The answer lies in the Startup.cs file, which contains a class by the name of Startup.


When an exception occurs, we want to display the callstack for better diagnosis, for instance. However, doing so in a production environment would be a security risk. Hence, we have development-specific code.

ASP.NET Core runtime calls the ConfigureServices and Configure methods through the main method. For example, if you want to configure any service, you can add it here. Any custom configuration for your application can be added to this Configure method:

public void ConfigureServices(IServiceCollection services)
public void Configure(IApplicationBuilder app, IHostingEnvironment
  if (env.IsDevelopment())
  app.Run(async (context) =>
    await context.Response.WriteAsync("Hello World!");

There are only a couple of statements in the Configure method. Let us leave aside async, await, and context for the moment in the second statement, which we will discuss later. In essence, the second statement tells the runtime to return Hello World! for all the incoming requests, irrespective of the incoming URL.

When you type the URL http://localhost:50140/Hello in your browser, it will still return the same Hello World!

This is the reason we got the Hello World! when we ran the application.

As we have chosen the Empty template while creating the ASP.NET Core application, no component will have been installed. Even MVC won't be installed by default when you select the Empty template as we did.


In this chapter, you've learned the basics of web development, including what constitutes the server side and client side. HTTP is a key protocol in web development. We have even discussed the features of ASP.NET Core. We've looked at REST and RPC as two web programming styles.

We have also discussed the new project structure of the ASP.NET Core application and the changes when compared to the previous versions.

In the next chapter, we are going to discuss the controllers and their roles and functionalities. We'll also build a controller and associated action methods and see how they work.

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Key benefits

  • Adopts the application-centric approach to explain core concepts
  • Covers industry-best practices to build flexible, robust applications
  • Shows how to enhance your applications by adding more functionalities


The book sets the stage with an introduction to web applications and helps you build an understanding of the tried-and-true MVC architecture. You learn all about views, from what is the Razor view engine to tagging helpers. You gain insight into what models are, how to bind them, and how to migrate database using the correct model. As you get comfortable with the world of ASP.NET, you learn about validation and routing. You also learn the advanced concepts, such as designing Rest Buy (a RESTful shopping cart application), creating entities for it, and creating EF context and migrations. By the time you are done reading the book, you will be able to optimally use ASP.NET to develop, unit test, and deploy applications like a pro.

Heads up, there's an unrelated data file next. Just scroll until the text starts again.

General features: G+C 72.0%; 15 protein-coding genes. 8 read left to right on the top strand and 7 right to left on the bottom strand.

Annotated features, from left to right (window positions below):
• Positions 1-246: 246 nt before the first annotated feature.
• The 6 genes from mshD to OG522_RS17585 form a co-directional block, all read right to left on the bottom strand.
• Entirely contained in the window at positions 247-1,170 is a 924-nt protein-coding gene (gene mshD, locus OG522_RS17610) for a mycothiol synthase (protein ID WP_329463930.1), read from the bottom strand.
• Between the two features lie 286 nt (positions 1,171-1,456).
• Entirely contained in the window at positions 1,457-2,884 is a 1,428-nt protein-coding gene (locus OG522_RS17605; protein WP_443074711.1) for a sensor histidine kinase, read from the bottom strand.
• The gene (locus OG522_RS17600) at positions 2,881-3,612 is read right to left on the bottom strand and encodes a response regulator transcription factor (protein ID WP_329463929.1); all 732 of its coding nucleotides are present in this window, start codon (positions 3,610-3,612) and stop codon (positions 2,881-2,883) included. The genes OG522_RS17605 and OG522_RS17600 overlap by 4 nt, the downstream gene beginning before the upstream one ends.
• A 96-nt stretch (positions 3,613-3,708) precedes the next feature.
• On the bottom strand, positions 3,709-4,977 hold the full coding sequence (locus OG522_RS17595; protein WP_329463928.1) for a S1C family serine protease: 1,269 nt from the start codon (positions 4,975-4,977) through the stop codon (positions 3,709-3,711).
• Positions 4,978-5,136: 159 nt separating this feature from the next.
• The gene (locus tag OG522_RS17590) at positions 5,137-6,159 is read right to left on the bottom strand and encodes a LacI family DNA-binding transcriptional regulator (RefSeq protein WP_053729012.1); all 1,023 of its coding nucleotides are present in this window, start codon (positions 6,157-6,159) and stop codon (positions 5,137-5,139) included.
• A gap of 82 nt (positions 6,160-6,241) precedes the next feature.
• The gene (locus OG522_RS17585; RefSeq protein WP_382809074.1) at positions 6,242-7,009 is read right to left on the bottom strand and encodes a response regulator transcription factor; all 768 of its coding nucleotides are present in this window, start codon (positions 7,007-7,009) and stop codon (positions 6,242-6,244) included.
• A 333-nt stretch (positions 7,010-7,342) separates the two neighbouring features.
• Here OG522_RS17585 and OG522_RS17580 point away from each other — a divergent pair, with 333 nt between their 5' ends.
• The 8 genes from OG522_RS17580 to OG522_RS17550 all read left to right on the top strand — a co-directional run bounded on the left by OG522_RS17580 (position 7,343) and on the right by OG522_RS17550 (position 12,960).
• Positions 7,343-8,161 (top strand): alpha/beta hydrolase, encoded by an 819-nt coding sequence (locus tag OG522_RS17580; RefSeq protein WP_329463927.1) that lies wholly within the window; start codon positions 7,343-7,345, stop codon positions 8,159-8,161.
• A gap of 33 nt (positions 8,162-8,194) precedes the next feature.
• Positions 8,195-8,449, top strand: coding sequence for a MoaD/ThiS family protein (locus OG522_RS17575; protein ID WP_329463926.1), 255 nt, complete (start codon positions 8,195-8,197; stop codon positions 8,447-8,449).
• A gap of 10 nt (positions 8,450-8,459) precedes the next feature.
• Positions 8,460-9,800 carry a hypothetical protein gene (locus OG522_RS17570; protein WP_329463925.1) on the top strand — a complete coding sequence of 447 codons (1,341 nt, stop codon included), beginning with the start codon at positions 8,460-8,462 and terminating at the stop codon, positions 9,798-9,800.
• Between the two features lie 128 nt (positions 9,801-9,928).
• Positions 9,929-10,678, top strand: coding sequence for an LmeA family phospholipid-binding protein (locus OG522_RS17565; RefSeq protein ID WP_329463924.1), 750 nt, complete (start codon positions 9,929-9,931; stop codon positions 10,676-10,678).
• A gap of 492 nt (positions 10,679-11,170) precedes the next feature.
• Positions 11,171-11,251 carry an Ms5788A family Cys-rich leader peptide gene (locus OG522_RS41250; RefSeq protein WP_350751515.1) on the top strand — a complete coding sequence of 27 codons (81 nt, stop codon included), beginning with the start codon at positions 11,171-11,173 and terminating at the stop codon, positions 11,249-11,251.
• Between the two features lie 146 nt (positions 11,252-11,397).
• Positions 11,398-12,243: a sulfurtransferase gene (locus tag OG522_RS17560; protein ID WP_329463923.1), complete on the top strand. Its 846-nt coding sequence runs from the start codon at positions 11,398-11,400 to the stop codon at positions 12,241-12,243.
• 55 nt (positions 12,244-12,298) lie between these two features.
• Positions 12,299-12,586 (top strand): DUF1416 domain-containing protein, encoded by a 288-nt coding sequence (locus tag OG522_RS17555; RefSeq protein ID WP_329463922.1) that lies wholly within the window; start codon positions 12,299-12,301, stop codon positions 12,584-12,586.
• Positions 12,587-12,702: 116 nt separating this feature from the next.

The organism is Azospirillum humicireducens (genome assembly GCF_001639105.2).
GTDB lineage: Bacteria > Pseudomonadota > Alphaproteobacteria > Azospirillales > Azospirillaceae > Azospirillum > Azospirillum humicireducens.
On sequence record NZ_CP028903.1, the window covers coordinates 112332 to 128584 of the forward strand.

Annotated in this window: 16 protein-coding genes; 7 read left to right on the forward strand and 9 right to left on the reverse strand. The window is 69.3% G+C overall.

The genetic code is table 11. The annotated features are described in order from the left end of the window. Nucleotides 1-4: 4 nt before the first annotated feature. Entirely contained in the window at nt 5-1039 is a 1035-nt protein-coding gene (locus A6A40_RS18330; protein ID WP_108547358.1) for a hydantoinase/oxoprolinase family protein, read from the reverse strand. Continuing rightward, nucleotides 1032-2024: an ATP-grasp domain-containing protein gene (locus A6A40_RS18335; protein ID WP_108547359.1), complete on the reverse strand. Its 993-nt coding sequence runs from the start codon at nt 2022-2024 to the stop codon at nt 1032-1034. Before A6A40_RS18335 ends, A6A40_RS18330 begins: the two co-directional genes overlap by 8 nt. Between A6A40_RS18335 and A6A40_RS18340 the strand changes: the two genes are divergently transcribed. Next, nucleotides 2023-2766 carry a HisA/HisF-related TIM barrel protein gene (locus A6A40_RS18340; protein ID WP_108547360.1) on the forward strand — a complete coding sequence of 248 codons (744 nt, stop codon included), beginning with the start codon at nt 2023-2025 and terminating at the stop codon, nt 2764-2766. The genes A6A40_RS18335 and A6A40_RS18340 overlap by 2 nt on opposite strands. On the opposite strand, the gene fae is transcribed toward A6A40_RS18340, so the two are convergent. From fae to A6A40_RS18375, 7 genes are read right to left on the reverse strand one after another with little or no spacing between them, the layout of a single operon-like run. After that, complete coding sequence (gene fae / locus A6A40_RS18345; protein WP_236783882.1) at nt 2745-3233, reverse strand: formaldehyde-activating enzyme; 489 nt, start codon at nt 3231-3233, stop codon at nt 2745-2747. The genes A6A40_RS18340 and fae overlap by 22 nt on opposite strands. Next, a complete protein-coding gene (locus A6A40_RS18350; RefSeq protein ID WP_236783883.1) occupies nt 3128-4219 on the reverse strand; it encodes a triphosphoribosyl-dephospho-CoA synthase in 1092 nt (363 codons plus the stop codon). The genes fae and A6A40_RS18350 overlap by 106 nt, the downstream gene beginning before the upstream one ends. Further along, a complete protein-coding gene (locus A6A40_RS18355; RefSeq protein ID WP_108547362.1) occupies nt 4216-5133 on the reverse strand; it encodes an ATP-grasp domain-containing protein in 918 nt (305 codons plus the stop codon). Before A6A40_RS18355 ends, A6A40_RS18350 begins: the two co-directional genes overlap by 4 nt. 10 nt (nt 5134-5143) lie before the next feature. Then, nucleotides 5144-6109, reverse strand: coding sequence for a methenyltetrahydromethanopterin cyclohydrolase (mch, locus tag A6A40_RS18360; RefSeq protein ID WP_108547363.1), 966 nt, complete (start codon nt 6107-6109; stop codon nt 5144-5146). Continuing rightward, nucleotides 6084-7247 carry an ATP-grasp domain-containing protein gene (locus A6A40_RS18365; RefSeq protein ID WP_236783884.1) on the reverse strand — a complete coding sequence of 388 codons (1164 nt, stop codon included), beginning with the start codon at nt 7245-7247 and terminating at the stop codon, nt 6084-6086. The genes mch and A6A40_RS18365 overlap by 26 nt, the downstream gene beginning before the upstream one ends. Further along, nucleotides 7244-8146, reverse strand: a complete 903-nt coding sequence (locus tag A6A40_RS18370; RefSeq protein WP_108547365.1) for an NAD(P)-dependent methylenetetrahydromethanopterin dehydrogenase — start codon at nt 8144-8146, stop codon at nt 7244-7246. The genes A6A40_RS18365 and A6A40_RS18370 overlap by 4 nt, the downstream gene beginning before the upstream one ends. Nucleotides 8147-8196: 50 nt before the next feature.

What you will learn

  • Work with basic programming constructs using the Razor view engine
  • Use flexibility and data compartmentalization of ViewModel
  • Build a custom route for ASP.NET MVC applications for SEO
  • Optimize applications with performance analysis and improvement steps
  • Improve application performance, security, and data access to optimize the overall development process
  • Deploy an ASP.NET MVC application in a non-Windows environment

Product Details

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Publication date : Aug 30, 2018
Length 298 pages
Edition : 1st Edition
Language : English
ISBN-13 : 9781789538915
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Product Details

Publication date : Aug 30, 2018
Length 298 pages
Edition : 1st Edition
Language : English
ISBN-13 : 9781789538915
Vendor :
Category :
Languages :

Table of Contents

14 Chapters
Title Page Chevron down icon Chevron up icon
Packt Upsell Chevron down icon Chevron up icon
Contributors Chevron down icon Chevron up icon
Preface Chevron down icon Chevron up icon
1. Setting the Stage Chevron down icon Chevron up icon
2. Controllers Chevron down icon Chevron up icon
3. Views Chevron down icon Chevron up icon
4. Models Chevron down icon Chevron up icon
5. Validation Chevron down icon Chevron up icon
6. Routing Chevron down icon Chevron up icon
7. Rest Buy Chevron down icon Chevron up icon
8. Adding Features, Testing, and Deployment Chevron down icon Chevron up icon
1. Other Books You May Enjoy Chevron down icon Chevron up icon
Index Chevron down icon Chevron up icon

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Packt eBooks are a complete electronic version of the print edition, available in PDF and ePub formats. Every piece of content down to the page numbering is the same. Because we save the costs of printing and shipping the book to you, we are able to offer eBooks at a lower cost than print editions.

When you have purchased an eBook, simply login to your account and click on the link in Your Download Area. We recommend you saving the file to your hard drive before opening it.

For optimal viewing of our eBooks, we recommend you download and install the free Adobe Reader version 9.